[extropy-chat] Appeal to Authority

Ian Goddard iamgoddard at yahoo.com
Thu Mar 16 06:22:53 UTC 2006

I can't find a good explanation of why "appeal to
authority" is a fallacy or at worst something not
properly done in argument. So here's my rough effort
at articulating a possibly inherent vacuity in any
appeal to authority during argument. This should apply
as well to appeals to a consensus of authorities
versus any dissenting authorities. Of course, comments
are welcome.

Why Appeal to Authority is a Null-Move in Argument 

Scientific statements are fundamentally testable
descriptions of, or inferences from, empirical
observations. Appeals to authorities in a field of
science are scientific only in so far as they purport
the existence of a higher success rate for statements
of authorities and by induction infer the likelihood
that the trend should hold in a given case being
argued. Such a scientific appeal argues: "Statements
of authorities pertaining to their fields are usually
more accurate than the statements of nonauthorities;
therefore, they are most likely more accurate in this
case too."

However, the emptiness of such an appeal made by
arguer B against a claim by A lies in the fact that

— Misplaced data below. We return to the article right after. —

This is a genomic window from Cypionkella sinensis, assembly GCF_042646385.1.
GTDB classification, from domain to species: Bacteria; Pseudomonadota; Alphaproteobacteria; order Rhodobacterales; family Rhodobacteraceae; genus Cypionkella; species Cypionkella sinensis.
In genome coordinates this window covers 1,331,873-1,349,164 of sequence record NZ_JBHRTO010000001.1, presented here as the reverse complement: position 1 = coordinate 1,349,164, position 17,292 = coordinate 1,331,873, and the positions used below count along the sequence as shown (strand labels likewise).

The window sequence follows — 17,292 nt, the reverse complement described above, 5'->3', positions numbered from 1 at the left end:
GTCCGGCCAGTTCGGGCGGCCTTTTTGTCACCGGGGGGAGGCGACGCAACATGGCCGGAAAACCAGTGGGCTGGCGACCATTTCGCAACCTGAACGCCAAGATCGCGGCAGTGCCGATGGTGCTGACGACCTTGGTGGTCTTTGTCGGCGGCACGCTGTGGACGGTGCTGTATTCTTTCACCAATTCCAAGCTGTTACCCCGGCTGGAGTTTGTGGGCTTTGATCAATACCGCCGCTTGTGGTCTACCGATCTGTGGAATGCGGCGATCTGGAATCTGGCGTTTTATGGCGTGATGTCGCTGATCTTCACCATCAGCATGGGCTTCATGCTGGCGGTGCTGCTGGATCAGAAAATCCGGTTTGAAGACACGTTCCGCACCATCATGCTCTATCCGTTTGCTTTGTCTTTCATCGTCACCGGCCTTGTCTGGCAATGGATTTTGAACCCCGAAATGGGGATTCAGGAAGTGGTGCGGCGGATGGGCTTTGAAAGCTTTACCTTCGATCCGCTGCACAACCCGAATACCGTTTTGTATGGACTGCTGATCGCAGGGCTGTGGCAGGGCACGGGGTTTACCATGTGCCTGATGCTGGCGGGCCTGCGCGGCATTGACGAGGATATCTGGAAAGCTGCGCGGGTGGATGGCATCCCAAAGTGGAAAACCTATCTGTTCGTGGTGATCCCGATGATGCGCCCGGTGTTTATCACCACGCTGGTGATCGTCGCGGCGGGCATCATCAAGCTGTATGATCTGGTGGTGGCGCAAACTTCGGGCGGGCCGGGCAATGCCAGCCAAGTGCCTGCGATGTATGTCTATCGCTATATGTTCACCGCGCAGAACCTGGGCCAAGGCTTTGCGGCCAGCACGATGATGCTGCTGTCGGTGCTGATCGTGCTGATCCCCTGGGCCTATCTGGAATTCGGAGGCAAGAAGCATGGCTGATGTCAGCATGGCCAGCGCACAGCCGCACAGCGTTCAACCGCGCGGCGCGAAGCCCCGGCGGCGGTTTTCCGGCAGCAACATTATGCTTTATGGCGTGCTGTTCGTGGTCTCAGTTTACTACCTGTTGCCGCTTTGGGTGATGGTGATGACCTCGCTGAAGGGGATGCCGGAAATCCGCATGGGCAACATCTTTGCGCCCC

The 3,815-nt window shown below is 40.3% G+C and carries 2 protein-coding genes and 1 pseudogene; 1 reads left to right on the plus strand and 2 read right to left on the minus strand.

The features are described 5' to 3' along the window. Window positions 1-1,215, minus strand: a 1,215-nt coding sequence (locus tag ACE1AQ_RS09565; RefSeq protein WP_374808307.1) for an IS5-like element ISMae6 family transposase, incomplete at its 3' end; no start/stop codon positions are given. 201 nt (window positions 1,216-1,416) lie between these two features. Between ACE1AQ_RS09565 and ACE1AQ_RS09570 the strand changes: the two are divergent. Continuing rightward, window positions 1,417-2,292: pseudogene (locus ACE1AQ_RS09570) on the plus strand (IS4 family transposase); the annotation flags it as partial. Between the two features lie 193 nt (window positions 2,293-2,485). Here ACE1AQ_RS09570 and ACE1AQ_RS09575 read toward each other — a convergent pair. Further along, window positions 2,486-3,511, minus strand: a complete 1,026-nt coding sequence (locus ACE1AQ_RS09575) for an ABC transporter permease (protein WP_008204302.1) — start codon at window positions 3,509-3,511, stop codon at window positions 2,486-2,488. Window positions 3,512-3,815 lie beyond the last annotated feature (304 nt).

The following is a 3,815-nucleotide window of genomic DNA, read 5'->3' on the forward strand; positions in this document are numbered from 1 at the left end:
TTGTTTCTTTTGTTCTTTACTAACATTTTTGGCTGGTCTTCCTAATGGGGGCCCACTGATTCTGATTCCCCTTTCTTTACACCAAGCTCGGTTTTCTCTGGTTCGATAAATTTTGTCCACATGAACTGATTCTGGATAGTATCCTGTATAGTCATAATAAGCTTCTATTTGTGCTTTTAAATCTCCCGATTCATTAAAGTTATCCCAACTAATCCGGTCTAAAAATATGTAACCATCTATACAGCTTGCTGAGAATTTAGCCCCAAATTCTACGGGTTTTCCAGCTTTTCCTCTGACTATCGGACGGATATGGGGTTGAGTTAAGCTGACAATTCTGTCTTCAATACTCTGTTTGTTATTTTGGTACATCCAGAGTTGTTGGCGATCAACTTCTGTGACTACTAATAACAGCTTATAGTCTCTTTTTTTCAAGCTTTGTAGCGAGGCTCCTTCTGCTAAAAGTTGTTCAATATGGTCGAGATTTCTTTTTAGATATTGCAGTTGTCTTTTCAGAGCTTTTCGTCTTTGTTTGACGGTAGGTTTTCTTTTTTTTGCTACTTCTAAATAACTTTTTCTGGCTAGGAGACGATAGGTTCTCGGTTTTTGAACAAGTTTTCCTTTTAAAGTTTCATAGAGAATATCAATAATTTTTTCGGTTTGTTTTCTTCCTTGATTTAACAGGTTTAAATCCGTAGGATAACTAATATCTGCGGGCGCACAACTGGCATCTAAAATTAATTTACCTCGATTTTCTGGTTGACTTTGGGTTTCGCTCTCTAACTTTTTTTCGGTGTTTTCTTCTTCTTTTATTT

like all scientific statements, the appeal is
testable. Therefore, arguer A is warranted in invoking
a test by countering that the case at hand may be an
exception to the cited trend. Then the burden of
rejoinder falls upon B to prove that the statements of
authority are in fact empirically sound in the case at
hand, which entails abandoning the appeal altogether
and addressing the empirical facts in the case at
hand. In short, the appeal to authority was nothing
more than a roundabout detour from arguing the
empirical facts in the case at hand. For example:

ARGUER A: It is the case that x, because of y and z.
ARGUER B: Authorities disagree and are probably right.
ARGUER A: But they could be wrong; so prove that
they're right.
ARGUER B: Okay: it is NOT the case that x, because
not-y and not-z, just like the authorities say.

Notice that the parts of the argument involving the
appeal could be excised without consequence other than
yielding a cleaner argument, which all parties should

ARGUER A: It is the case that x, because of y and z.  
ARGUER B: It is not the case that x, because not-y and

The roundabout detour, or null-move, structure of
appeal to authority is probably why you don't find it
in the scientific literature, where the veracity of
empirical claims are tested against empirical data,
not the relative rank or credentials of claimants.


"Without philosophy thoughts are, as it were, cloudy
and indistinct; its task is to make them clear and to
give them sharp boundaries." - Ludwig Wittgenstein 

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